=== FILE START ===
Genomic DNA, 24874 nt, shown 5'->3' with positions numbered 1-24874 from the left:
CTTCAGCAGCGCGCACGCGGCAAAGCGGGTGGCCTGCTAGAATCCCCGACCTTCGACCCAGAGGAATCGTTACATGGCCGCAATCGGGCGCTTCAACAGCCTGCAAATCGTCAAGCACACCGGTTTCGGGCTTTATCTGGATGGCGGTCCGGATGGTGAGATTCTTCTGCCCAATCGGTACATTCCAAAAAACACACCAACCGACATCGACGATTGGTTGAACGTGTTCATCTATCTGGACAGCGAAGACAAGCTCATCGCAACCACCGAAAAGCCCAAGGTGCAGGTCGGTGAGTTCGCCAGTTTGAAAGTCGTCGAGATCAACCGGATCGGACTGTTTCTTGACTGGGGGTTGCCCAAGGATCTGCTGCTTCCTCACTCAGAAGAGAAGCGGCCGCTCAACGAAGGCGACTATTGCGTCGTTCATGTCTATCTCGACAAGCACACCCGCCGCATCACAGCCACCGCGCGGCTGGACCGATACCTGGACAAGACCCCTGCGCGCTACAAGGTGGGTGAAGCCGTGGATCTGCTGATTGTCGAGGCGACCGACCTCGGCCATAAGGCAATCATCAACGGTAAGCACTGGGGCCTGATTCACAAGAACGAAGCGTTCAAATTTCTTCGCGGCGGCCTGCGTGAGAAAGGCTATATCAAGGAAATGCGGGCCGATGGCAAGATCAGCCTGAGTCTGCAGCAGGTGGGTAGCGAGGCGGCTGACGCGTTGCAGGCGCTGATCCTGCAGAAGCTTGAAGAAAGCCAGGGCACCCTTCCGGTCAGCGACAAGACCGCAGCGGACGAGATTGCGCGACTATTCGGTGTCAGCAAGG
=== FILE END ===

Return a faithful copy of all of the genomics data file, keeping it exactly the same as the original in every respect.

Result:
Genomic DNA, 24874 nt, shown 5'->3' with positions numbered 1-24874 from the left:
CTTCAGCAGCGCGCACGCGGCAAAGCGGGTGGCCTGCTAGAATCCCCGACCTTCGACCCAGAGGAATCGTTACATGGCCGCAATCGGGCGCTTCAACAGCCTGCAAATCGTCAAGCACACCGGTTTCGGGCTTTATCTGGATGGCGGTCCGGATGGTGAGATTCTTCTGCCCAATCGGTACATTCCAAAAAACACACCAACCGACATCGACGATTGGTTGAACGTGTTCATCTATCTGGACAGCGAAGACAAGCTCATCGCAACCACCGAAAAGCCCAAGGTGCAGGTCGGTGAGTTCGCCAGTTTGAAAGTCGTCGAGATCAACCGGATCGGACTGTTTCTTGACTGGGGGTTGCCCAAGGATCTGCTGCTTCCTCACTCAGAAGAGAAGCGGCCGCTCAACGAAGGCGACTATTGCGTCGTTCATGTCTATCTCGACAAGCACACCCGCCGCATCACAGCCACCGCGCGGCTGGACCGATACCTGGACAAGACCCCTGCGCGCTACAAGGTGGGTGAAGCCGTGGATCTGCTGATTGTCGAGGCGACCGACCTCGGCCATAAGGCAATCATCAACGGTAAGCACTGGGGCCTGATTCACAAGAACGAAGCGTTCAAATTTCTTCGCGGCGGCCTGCGTGAGAAAGGCTATATCAAGGAAATGCGGGCCGATGGCAAGATCAGCCTGAGTCTGCAGCAGGTGGGTAGCGAGGCGGCTGACGCGTTGCAGGCGCTGATCCTGCAGAAGCTTGAAGAAAGCCAGGGCACCCTTCCGGTCAGCGACAAGACCGCAGCGGACGAGATTGCGCGACTATTCGGTGTCAGCAAGG